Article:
• Try to greet every candidate personally and spend a minute or two if possible. Your company may be one thousand miles away, but at the job fair, you are the company. Good PR never hurts.
  • Have clear job descriptions of every position you are looking to fill. One technique that works very well for me: Rather than taking the time to see if the candidate fits the position by asking lots of questions, hand the candidate the position profile and ask them if they have the experience listed and the ability to do the job as outlined. They will generally tell you the truth and you can proceed from there.
  • Have a list of candidate resumes that fall into three categories: 1) the candidates you clearly intend to bring in for interviews, 2) the candidates who need further consideration or perhaps a phone screen from another hiring manager, and 3) the candidates you will not be bring in for interviews.

Follow-Up I must put in a special word on follow-up. This is the area where most people falter. It is a sad situation, because you and your organization have invested so much to get to this point. Rapid follow-up is critical to reaching your ultimate objective. I urge you do the following:

  • At job fairs we very often tend to promise candidates we will call them. If you promise to call a candidate, do just that. Even if you change your mind on pursuing a candidate, do not drop the candidate. Make the call and tell the candidate that you have identified candidates whose credentials and experience more closely align with your specific needs. They might not like the news, but they will understand. If you never follow up on your promise to call, that is something they will not understand.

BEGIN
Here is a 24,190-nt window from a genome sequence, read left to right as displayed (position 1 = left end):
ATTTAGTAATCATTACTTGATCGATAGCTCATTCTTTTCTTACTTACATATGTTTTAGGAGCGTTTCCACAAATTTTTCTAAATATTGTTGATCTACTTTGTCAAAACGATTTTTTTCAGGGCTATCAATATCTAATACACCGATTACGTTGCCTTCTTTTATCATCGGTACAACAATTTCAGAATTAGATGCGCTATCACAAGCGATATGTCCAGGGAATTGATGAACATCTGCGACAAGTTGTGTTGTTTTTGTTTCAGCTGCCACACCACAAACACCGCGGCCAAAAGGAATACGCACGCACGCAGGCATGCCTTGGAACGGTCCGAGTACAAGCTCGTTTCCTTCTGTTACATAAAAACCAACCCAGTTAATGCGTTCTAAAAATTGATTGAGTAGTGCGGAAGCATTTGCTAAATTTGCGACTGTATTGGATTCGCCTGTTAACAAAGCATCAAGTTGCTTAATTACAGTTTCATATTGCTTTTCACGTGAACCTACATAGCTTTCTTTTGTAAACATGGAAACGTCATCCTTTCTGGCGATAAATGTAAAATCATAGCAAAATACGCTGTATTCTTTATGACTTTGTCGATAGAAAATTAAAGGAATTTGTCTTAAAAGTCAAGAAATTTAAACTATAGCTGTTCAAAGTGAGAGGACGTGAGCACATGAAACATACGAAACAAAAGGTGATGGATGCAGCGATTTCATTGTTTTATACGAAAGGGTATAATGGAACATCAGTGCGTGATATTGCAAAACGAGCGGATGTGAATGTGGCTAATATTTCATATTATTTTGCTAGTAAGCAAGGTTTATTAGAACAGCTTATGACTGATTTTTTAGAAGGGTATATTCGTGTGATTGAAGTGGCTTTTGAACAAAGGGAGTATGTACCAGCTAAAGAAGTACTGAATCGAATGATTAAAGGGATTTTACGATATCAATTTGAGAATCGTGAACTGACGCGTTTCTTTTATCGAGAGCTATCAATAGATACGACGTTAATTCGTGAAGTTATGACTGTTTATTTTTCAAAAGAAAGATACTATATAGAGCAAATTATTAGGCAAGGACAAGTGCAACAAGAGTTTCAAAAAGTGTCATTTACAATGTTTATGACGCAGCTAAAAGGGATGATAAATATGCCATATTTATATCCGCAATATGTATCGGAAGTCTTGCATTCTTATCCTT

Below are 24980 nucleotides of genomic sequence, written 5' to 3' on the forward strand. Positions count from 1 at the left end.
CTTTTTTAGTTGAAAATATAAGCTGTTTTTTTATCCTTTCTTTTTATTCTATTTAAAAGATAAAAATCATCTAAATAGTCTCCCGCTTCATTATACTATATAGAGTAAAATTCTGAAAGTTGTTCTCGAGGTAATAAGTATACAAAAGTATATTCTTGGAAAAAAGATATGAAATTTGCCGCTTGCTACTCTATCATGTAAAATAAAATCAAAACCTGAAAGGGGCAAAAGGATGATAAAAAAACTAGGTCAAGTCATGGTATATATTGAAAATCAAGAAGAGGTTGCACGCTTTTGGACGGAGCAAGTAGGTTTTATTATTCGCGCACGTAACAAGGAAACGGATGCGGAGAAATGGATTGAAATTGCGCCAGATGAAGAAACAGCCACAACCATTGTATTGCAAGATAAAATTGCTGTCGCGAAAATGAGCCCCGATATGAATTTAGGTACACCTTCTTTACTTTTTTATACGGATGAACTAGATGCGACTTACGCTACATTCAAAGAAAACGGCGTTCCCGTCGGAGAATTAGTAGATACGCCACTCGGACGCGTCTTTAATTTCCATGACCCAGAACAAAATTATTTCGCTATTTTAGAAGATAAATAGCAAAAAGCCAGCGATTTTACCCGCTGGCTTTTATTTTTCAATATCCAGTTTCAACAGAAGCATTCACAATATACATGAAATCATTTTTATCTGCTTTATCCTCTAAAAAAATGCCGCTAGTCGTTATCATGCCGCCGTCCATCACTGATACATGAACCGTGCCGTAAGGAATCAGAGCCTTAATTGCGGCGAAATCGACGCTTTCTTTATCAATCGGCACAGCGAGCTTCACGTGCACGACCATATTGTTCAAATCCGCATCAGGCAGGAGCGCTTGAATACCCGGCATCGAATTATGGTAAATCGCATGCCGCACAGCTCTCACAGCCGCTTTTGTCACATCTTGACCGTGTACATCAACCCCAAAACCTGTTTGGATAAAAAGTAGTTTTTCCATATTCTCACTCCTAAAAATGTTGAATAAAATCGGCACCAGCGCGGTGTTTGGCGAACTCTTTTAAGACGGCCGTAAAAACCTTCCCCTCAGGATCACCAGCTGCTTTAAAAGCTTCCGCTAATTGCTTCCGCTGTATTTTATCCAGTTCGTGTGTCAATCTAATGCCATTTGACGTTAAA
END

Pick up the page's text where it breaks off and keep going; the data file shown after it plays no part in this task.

• Many people believe that the big eat the small. That is not necessarily true. The fast eat the slow. If you are interested in a candidate, chances are that others are as well. Get the candidate in for an interview as soon as humanly possible. Do not allow any system or organizational piece of bureaucracy to slow you down. Excuses do not make hires. Fast and intelligent action makes hires.
  • Get back to all candidates as soon as possible on the status of their candidacy as it relates to the position for which they have interviewed. That does not mean that you send a postcard eight weeks after they were interviewed. If there is no interest, call the candidate after the interview. I would never consider sending something in the mail. It is tacky to hide behind paperwork. Make the call. Candidates will appreciate the personal touch, and both you as well as your company will stand out from the crowd.
  • Provide feedback to the organization that runs the job fair and let them know where they can do better the next time. They want and need your suggestions; they will not be successful if you are not successful.

It requires a certain degree of attention to detail, but if you follow the advice I’ve listed above, you’re certain to meet with a much higher rate of success at the job fairs you attend.

Howard Adamsky has been recruiting since 1985 and is still alive to talk about it. A consultant, writer, public speaker, and educator, he works with organizations to support their efforts to build great companies and coaches others on how to do the same. He has over 20 years' experience in identifying, developing, and implementing effective solutions for organizations struggling to recruit and retain top talent. An internationally published author, he is a regular contributor to ERE Media, a member of the Human Capital Institute's Small and Mid-Sized business panel, a Certified Internet Recruiter, and rides one of the largest production motorcycles ever built. His book, Hiring and Retaining Top IT Professionals/The Guide for Savvy Hiring Managers and Job Hunters Alike (Osborne McGraw-Hill) is in local bookstores and available online. He is also working on his second book, The 25 New Rules for Today's Recruiting Professional. See if you are so inclined for the occasional tweet. Email him at